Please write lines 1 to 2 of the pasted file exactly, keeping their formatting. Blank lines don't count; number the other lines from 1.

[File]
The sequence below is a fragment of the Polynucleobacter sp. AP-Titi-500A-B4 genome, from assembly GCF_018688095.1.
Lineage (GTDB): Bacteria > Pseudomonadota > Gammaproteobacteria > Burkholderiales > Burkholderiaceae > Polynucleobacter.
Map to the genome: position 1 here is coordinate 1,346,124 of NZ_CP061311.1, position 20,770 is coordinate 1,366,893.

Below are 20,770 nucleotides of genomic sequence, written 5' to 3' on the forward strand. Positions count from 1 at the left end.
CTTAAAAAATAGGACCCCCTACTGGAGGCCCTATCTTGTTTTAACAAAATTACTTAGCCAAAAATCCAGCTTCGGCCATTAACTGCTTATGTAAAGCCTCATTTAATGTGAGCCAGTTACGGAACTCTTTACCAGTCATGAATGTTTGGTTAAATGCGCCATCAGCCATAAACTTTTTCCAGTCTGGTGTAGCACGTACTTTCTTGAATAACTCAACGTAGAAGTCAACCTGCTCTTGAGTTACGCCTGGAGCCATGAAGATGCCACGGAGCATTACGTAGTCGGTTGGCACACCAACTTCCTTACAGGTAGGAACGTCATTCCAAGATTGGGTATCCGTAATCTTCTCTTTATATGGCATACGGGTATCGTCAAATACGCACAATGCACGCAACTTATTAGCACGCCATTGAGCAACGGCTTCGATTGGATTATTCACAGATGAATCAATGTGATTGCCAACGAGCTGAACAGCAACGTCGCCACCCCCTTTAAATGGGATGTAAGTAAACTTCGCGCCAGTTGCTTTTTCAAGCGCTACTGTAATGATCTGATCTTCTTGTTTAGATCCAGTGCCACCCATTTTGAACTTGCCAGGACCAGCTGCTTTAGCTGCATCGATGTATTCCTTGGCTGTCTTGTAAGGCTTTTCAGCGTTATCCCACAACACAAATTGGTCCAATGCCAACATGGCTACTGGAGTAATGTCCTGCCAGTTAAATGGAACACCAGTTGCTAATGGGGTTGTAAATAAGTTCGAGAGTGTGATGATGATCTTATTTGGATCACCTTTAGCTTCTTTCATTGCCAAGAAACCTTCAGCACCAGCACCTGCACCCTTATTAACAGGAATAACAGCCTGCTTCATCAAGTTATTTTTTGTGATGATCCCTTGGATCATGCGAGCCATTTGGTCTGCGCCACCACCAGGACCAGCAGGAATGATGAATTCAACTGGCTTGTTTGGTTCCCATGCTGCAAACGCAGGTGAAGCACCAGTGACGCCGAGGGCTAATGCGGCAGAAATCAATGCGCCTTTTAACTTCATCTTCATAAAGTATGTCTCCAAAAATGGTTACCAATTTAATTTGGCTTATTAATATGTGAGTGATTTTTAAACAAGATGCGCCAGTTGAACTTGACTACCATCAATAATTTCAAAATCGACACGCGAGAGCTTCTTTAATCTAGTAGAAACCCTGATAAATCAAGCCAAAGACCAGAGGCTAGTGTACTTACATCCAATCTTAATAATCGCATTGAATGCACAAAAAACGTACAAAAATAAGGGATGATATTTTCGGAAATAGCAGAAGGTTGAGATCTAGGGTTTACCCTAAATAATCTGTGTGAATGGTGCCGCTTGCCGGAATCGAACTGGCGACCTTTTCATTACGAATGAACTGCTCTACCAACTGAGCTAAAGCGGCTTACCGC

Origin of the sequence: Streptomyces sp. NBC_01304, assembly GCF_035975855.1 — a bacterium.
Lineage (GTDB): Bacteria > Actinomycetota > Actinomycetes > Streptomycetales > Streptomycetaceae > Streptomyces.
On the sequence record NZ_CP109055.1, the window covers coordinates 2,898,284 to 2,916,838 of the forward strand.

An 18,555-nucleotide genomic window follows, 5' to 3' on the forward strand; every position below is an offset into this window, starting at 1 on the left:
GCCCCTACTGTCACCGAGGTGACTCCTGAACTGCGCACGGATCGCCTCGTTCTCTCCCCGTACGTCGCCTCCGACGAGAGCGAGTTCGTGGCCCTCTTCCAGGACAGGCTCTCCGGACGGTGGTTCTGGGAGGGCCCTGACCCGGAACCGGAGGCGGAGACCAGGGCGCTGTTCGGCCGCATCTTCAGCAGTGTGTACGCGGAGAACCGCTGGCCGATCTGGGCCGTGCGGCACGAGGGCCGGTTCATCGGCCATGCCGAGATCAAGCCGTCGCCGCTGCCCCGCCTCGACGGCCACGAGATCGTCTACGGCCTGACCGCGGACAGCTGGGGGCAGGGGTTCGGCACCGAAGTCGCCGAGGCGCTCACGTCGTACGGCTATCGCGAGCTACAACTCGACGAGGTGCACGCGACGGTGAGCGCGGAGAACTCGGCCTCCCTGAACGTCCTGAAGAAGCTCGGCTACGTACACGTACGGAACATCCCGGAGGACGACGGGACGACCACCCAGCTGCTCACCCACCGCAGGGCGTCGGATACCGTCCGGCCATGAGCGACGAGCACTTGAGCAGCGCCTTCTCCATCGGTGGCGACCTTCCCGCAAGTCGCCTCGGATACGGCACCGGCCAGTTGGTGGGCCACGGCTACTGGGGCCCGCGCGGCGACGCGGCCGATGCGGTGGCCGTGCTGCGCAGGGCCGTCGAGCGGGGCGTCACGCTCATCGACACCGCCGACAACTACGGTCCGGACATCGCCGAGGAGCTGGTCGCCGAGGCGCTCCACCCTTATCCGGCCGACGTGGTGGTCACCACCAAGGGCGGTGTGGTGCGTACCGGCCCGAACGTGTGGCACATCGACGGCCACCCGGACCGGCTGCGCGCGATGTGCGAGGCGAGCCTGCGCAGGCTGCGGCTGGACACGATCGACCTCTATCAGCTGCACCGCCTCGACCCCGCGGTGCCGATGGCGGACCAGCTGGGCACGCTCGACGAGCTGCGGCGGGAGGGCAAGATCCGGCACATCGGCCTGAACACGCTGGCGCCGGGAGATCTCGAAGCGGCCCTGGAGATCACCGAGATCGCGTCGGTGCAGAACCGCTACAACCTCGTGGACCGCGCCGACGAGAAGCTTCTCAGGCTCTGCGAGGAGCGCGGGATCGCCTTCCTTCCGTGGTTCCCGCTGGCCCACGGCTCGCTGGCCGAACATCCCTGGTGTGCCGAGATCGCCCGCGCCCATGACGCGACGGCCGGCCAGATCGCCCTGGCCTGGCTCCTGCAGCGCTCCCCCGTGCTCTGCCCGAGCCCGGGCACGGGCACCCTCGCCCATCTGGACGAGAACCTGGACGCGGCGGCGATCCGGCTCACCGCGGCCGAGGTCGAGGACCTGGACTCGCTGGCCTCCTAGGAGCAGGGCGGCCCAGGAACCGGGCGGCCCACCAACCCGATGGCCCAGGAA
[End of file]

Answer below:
The sequence below is a fragment of the Polynucleobacter sp. AP-Titi-500A-B4 genome, from assembly GCF_018688095.1.
Lineage (GTDB): Bacteria > Pseudomonadota > Gammaproteobacteria > Burkholderiales > Burkholderiaceae > Polynucleobacter.